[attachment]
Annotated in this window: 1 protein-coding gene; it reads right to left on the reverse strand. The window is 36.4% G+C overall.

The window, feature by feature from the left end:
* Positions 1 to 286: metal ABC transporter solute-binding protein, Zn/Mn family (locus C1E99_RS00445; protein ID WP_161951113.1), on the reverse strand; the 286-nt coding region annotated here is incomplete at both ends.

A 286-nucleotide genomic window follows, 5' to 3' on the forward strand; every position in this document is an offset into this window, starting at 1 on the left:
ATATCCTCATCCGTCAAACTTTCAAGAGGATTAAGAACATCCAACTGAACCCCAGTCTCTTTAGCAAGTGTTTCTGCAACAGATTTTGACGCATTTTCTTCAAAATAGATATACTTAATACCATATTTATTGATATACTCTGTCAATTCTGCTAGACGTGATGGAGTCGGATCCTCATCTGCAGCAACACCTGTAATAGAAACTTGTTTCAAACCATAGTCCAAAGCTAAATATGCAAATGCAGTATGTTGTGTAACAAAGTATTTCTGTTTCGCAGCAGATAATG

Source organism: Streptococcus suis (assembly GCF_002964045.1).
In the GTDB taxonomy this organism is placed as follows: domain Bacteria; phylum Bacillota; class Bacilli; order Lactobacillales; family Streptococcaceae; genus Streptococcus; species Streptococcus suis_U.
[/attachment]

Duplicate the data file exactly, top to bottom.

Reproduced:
Annotated in this window: 1 protein-coding gene; it reads right to left on the reverse strand. The window is 36.4% G+C overall.

The window, feature by feature from the left end:
* Positions 1 to 286: metal ABC transporter solute-binding protein, Zn/Mn family (locus C1E99_RS00445; protein ID WP_161951113.1), on the reverse strand; the 286-nt coding region annotated here is incomplete at both ends.

A 286-nucleotide genomic window follows, 5' to 3' on the forward strand; every position in this document is an offset into this window, starting at 1 on the left:
ATATCCTCATCCGTCAAACTTTCAAGAGGATTAAGAACATCCAACTGAACCCCAGTCTCTTTAGCAAGTGTTTCTGCAACAGATTTTGACGCATTTTCTTCAAAATAGATATACTTAATACCATATTTATTGATATACTCTGTCAATTCTGCTAGACGTGATGGAGTCGGATCCTCATCTGCAGCAACACCTGTAATAGAAACTTGTTTCAAACCATAGTCCAAAGCTAAATATGCAAATGCAGTATGTTGTGTAACAAAGTATTTCTGTTTCGCAGCAGATAATG

Source organism: Streptococcus suis (assembly GCF_002964045.1).
In the GTDB taxonomy this organism is placed as follows: domain Bacteria; phylum Bacillota; class Bacilli; order Lactobacillales; family Streptococcaceae; genus Streptococcus; species Streptococcus suis_U.